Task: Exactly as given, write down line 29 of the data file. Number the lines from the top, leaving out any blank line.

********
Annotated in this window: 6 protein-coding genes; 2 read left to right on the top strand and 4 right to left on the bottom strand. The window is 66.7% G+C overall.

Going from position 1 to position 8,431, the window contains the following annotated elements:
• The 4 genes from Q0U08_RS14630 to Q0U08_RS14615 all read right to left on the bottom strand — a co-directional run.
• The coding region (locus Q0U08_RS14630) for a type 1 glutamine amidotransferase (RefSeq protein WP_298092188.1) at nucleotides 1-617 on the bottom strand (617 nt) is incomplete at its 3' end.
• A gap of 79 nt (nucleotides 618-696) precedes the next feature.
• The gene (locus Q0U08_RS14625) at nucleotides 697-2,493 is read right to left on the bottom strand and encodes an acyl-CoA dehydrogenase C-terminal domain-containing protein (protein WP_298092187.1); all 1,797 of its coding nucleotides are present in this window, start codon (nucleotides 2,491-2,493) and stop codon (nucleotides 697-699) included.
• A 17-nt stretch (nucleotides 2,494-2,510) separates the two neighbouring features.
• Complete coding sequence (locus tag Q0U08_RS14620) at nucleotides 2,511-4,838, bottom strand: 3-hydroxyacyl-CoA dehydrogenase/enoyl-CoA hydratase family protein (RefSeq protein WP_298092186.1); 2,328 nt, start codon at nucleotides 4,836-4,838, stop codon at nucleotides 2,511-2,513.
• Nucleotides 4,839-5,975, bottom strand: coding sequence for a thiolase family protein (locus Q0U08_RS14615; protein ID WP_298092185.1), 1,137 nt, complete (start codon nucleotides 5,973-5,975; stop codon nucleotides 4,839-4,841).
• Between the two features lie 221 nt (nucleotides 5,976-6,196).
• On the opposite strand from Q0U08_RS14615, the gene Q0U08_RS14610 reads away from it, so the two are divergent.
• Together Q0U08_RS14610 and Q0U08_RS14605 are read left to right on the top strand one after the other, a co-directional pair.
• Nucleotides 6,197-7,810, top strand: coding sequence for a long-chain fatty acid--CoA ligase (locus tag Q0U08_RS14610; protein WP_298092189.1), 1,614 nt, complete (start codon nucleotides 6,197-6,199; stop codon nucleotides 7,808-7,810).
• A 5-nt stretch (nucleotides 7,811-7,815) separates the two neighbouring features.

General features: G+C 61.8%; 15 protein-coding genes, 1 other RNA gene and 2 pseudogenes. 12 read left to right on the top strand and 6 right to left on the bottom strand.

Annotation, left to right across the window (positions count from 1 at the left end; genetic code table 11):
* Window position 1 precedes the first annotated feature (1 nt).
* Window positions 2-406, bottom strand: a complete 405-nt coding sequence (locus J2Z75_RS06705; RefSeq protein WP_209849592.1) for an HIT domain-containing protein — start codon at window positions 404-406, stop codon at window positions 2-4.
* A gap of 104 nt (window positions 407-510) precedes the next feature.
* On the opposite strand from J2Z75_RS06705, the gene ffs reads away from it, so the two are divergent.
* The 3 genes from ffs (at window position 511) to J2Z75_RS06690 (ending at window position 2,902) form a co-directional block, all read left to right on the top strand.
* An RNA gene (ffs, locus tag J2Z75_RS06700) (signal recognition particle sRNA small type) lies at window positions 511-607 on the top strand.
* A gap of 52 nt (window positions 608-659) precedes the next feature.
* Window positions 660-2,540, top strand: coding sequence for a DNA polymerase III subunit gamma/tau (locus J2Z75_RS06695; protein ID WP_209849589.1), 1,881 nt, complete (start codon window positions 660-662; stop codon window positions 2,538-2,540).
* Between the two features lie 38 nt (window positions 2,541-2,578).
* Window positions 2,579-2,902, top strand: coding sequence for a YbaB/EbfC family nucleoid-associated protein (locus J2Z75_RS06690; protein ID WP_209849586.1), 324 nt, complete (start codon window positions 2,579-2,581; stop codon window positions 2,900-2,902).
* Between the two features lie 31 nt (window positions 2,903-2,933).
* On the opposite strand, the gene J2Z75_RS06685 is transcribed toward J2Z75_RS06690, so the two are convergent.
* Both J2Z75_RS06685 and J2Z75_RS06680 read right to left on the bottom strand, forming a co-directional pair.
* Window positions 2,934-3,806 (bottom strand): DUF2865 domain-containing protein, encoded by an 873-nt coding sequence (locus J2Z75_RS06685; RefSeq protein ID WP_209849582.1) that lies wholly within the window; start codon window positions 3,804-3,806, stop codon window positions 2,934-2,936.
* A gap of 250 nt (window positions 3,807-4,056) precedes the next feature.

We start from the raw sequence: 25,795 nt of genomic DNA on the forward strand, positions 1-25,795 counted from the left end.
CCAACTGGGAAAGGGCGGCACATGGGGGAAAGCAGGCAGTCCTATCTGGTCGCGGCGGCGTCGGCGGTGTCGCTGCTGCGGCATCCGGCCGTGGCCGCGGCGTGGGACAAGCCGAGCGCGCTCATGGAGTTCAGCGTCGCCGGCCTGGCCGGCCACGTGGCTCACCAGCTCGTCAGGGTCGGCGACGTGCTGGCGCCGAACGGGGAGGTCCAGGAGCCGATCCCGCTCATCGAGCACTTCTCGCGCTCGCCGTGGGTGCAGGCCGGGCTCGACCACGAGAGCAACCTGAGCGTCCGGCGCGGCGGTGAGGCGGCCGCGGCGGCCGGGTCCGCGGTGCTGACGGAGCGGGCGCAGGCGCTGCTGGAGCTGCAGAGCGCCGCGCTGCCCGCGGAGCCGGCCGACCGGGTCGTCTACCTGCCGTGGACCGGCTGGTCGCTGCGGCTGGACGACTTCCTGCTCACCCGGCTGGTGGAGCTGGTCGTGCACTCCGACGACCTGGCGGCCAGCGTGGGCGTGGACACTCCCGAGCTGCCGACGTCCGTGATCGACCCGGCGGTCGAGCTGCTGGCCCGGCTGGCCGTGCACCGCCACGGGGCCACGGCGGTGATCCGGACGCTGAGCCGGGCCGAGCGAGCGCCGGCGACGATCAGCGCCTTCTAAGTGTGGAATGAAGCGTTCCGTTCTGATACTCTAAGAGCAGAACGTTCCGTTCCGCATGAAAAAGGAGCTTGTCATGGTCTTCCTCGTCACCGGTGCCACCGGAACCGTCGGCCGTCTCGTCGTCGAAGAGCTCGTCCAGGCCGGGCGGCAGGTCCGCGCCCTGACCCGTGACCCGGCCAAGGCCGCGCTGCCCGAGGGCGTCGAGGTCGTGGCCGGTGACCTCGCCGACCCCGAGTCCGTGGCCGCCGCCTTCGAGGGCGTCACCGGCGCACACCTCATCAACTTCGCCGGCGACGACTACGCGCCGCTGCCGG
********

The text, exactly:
* Both J2Z75_RS06685 and J2Z75_RS06680 read right to left on the bottom strand, forming a co-directional pair.